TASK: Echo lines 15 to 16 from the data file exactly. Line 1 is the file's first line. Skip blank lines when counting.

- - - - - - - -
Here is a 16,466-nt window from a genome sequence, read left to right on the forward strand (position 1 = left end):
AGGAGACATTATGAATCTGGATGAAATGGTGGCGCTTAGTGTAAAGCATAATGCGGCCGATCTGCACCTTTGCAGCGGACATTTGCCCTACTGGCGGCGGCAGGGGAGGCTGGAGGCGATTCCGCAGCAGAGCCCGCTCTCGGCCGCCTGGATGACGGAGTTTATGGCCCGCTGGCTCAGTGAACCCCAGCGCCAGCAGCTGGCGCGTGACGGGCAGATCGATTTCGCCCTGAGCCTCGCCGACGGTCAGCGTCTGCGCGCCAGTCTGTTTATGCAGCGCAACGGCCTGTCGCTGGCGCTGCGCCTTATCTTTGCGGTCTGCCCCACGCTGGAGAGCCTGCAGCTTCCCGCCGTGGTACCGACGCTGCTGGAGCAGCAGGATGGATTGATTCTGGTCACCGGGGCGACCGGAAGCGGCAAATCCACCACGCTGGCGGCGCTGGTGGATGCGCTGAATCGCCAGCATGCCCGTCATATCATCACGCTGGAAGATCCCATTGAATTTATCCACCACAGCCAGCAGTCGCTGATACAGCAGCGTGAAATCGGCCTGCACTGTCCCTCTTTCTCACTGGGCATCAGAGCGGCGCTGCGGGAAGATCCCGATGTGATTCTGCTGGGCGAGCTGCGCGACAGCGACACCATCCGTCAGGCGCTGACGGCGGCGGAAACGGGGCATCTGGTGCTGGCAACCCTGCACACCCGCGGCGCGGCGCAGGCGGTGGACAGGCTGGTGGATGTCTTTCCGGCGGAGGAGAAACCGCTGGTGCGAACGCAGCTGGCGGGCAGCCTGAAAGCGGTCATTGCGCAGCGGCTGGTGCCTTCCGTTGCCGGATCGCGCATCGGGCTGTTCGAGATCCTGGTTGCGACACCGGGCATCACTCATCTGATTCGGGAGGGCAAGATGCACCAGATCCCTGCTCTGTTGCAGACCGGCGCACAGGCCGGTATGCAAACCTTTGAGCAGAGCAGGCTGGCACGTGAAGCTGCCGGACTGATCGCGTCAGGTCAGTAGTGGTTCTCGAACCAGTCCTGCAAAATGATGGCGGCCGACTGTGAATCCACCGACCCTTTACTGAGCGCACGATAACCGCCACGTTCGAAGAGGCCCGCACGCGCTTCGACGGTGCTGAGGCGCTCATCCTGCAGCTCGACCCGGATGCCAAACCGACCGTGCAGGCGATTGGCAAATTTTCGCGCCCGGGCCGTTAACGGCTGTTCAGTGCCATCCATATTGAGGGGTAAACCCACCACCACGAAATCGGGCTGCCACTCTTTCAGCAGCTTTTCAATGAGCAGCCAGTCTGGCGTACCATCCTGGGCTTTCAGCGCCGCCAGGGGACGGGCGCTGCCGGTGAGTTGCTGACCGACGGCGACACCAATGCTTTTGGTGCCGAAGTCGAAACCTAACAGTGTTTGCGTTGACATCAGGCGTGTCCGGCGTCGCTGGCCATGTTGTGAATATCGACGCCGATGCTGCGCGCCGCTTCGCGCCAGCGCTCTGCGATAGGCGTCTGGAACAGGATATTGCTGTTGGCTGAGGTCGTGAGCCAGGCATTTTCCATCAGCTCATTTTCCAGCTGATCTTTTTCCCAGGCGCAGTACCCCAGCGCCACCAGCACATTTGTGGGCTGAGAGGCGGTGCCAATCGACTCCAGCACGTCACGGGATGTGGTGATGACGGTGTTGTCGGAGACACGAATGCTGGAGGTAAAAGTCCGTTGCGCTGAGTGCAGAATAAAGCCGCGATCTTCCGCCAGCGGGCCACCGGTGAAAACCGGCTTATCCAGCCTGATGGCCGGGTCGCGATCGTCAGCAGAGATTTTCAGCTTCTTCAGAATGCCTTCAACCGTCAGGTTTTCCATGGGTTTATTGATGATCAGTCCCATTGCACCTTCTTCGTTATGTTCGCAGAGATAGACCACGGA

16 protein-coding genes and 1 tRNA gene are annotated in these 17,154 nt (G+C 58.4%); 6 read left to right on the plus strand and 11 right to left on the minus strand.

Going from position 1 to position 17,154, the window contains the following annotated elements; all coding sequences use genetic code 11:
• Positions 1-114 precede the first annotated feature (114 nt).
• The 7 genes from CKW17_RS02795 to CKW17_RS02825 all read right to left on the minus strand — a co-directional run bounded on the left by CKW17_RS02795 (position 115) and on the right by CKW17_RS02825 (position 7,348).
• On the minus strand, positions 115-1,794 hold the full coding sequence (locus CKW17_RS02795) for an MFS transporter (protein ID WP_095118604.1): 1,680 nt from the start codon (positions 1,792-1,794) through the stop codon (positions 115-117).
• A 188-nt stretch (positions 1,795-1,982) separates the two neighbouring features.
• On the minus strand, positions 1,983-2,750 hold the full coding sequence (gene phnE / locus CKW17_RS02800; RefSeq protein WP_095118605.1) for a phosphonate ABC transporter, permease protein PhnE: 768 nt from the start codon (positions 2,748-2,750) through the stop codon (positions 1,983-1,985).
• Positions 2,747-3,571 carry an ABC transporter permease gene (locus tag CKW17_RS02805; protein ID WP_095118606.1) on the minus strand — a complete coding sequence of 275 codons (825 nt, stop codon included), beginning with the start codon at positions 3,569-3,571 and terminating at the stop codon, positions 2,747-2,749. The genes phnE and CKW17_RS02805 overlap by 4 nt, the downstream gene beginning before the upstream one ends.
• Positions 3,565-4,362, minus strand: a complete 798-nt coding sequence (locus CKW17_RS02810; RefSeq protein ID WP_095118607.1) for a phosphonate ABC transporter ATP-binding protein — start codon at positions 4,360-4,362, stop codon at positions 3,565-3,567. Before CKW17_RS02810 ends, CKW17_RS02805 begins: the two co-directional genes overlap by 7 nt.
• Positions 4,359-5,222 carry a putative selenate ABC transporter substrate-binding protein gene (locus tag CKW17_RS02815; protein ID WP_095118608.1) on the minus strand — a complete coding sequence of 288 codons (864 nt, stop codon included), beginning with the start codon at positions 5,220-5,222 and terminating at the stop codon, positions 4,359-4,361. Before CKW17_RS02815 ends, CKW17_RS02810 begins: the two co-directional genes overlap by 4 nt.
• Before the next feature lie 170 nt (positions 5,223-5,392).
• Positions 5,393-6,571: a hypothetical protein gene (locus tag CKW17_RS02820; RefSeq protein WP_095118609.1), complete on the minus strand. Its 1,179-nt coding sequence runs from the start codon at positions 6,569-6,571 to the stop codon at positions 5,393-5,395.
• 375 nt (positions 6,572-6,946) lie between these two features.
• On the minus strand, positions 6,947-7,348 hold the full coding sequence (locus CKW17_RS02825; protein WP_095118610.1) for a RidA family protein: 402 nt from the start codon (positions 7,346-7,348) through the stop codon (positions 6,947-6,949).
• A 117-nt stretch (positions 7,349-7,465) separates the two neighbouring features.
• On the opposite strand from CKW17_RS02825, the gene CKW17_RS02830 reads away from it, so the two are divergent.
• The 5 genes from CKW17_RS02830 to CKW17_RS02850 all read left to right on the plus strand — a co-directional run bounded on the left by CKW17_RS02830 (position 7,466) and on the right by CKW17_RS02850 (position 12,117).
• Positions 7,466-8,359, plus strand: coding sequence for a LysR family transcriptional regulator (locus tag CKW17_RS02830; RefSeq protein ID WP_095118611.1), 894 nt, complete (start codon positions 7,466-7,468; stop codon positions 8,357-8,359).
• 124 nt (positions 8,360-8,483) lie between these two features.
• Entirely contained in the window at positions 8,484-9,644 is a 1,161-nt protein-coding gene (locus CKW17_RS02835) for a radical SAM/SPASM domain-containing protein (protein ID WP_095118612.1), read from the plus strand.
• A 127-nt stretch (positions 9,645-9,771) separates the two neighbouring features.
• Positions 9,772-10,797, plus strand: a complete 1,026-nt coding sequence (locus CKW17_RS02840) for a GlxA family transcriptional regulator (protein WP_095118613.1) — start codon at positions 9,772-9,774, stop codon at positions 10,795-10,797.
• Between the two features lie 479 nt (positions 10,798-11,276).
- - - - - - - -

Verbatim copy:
• 375 nt (positions 6,572-6,946) lie between these two features.
• On the minus strand, positions 6,947-7,348 hold the full coding sequence (locus CKW17_RS02825; protein WP_095118610.1) for a RidA family protein: 402 nt from the start codon (positions 7,346-7,348) through the stop codon (positions 6,947-6,949).